The pain of being forgotten by the very same law which gives them the right to live and right to freedom is nothing less than frustrating for these prisoners and their families. While the statistics reveal that most of the inmates in the jails are illiterate, semi literate and from poorer sections, this poses another big hurdle in their path to freedom, as most of the times such inmates and their family members are unaware about their legal rights and aids. They can’t even afford to pay for bail.

Caught in this vicious circle of unfinished investigations, no information about legal rights and aids, poverty and illiteracy, 2, 54,857 undertrial prisoners languish in jails awaiting justice. Unfortunately, the battle for these undertrial prisoners is not only the fight to have their freedom back but also to earn their long lost dignity in the societal contours, which looks at them weary eyed and always with doubtful glances.

According to the Supreme Court, “When the undertrial prisoners are detained in jail custody for an indefinite period, Article 21 of the Constitution is violated.” Article 21 of the Indian constitution deals with the right to life and personal liberty of an Indian citizen.

Even with the 2005 amendment in the Cr Pc Act, which states that an undertrial prisoner having undergone detention for a period extending up to one-half of the maximum period of imprisonment specified for that offence under that law, shall be released by the Court on his personal bond with or without sureties. However, little has been done on ground to actually make this happen, and little do these undertrial prisoners know about this amendment to demand justice.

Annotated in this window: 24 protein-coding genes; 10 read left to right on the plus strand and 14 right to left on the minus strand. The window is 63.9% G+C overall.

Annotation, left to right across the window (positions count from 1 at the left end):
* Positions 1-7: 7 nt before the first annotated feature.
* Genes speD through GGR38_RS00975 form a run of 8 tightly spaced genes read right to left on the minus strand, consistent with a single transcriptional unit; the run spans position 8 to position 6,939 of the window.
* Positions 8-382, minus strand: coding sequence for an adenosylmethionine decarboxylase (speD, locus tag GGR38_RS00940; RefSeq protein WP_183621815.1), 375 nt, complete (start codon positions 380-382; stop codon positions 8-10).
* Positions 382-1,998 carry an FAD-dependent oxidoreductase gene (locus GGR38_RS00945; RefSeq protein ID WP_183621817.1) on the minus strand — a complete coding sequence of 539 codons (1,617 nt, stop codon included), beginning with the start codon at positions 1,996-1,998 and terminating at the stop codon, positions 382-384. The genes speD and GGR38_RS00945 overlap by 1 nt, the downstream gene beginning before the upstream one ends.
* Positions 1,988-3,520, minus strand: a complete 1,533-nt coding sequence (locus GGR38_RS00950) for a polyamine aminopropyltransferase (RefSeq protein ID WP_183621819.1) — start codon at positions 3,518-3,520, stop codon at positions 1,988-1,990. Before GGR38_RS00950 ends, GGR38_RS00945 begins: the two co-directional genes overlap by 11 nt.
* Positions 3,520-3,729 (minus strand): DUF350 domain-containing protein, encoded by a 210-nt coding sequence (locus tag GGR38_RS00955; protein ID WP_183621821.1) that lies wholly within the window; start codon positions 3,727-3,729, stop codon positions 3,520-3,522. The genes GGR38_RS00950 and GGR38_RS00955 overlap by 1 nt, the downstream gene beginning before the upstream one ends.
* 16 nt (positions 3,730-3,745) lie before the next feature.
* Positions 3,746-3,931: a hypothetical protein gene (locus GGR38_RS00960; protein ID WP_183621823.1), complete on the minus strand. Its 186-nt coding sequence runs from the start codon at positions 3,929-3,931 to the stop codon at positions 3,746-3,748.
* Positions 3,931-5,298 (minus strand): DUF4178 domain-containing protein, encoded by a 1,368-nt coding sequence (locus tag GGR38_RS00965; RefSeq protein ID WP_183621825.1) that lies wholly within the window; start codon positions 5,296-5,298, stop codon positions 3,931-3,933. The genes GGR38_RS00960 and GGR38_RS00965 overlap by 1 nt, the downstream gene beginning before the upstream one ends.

With the need to bring such a dreadful situation to account, Amensty international has launched a campaign called “Take injustice personally” which aims to identify and facilitate the release of undertrial prisoners eligible for release under law, including those who have already been in prison for over half the term they would have faced if convicted. The campaign urges people to join hands and show their support by giving a Missed Call to 080888-88899 or sign a petition online.

“Two out of three people in prison in India are undertrials. Thousands of poor and voiceless undertrial prisoners, by the government’s own admission, are locked away for long periods in prison, awaiting trial for minor offences,” said G. Ananthapadmanabhan, Chief Executive, Amnesty International India.